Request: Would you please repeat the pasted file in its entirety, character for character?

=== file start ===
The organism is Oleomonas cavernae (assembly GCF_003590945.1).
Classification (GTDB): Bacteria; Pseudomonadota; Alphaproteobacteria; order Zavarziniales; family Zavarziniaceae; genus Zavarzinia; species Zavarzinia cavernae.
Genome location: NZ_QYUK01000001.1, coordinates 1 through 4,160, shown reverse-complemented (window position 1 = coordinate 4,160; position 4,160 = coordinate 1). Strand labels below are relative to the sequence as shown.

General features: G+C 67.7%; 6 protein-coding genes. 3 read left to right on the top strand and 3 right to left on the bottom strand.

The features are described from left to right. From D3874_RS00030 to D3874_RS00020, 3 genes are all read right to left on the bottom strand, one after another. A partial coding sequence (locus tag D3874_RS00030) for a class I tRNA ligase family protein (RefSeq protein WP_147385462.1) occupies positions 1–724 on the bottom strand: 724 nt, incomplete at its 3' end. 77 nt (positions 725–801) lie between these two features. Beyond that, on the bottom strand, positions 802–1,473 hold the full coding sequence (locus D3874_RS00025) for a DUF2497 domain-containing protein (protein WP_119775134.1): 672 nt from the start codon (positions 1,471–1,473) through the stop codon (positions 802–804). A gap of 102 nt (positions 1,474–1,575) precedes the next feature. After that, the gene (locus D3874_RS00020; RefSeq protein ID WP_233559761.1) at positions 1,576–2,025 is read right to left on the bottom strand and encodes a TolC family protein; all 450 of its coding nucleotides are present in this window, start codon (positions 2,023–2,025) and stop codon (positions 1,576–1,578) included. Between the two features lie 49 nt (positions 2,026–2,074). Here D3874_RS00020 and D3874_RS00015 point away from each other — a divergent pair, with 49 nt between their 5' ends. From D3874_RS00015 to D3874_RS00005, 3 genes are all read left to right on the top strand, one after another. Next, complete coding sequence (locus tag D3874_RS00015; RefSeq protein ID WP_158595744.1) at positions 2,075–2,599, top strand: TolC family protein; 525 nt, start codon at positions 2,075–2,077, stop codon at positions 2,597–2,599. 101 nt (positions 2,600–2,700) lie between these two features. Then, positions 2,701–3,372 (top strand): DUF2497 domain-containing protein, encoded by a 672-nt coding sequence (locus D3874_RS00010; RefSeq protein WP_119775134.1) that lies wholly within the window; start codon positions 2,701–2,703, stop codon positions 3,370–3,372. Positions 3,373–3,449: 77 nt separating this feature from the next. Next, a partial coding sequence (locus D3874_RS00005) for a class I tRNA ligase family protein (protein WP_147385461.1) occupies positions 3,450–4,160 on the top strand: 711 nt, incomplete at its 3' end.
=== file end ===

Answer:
The organism is Oleomonas cavernae (assembly GCF_003590945.1).
Classification (GTDB): Bacteria; Pseudomonadota; Alphaproteobacteria; order Zavarziniales; family Zavarziniaceae; genus Zavarzinia; species Zavarzinia cavernae.
Genome location: NZ_QYUK01000001.1, coordinates 1 through 4,160, shown reverse-complemented (window position 1 = coordinate 4,160; position 4,160 = coordinate 1). Strand labels below are relative to the sequence as shown.

General features: G+C 67.7%; 6 protein-coding genes. 3 read left to right on the top strand and 3 right to left on the bottom strand.

The features are described from left to right. From D3874_RS00030 to D3874_RS00020, 3 genes are all read right to left on the bottom strand, one after another. A partial coding sequence (locus tag D3874_RS00030) for a class I tRNA ligase family protein (RefSeq protein WP_147385462.1) occupies positions 1–724 on the bottom strand: 724 nt, incomplete at its 3' end. 77 nt (positions 725–801) lie between these two features. Beyond that, on the bottom strand, positions 802–1,473 hold the full coding sequence (locus D3874_RS00025) for a DUF2497 domain-containing protein (protein WP_119775134.1): 672 nt from the start codon (positions 1,471–1,473) through the stop codon (positions 802–804). A gap of 102 nt (positions 1,474–1,575) precedes the next feature. After that, the gene (locus D3874_RS00020; RefSeq protein ID WP_233559761.1) at positions 1,576–2,025 is read right to left on the bottom strand and encodes a TolC family protein; all 450 of its coding nucleotides are present in this window, start codon (positions 2,023–2,025) and stop codon (positions 1,576–1,578) included. Between the two features lie 49 nt (positions 2,026–2,074). Here D3874_RS00020 and D3874_RS00015 point away from each other — a divergent pair, with 49 nt between their 5' ends. From D3874_RS00015 to D3874_RS00005, 3 genes are all read left to right on the top strand, one after another. Next, complete coding sequence (locus tag D3874_RS00015; RefSeq protein ID WP_158595744.1) at positions 2,075–2,599, top strand: TolC family protein; 525 nt, start codon at positions 2,075–2,077, stop codon at positions 2,597–2,599. 101 nt (positions 2,600–2,700) lie between these two features. Then, positions 2,701–3,372 (top strand): DUF2497 domain-containing protein, encoded by a 672-nt coding sequence (locus D3874_RS00010; RefSeq protein WP_119775134.1) that lies wholly within the window; start codon positions 2,701–2,703, stop codon positions 3,370–3,372. Positions 3,373–3,449: 77 nt separating this feature from the next. Next, a partial coding sequence (locus D3874_RS00005) for a class I tRNA ligase family protein (protein WP_147385461.1) occupies positions 3,450–4,160 on the top strand: 711 nt, incomplete at its 3' end.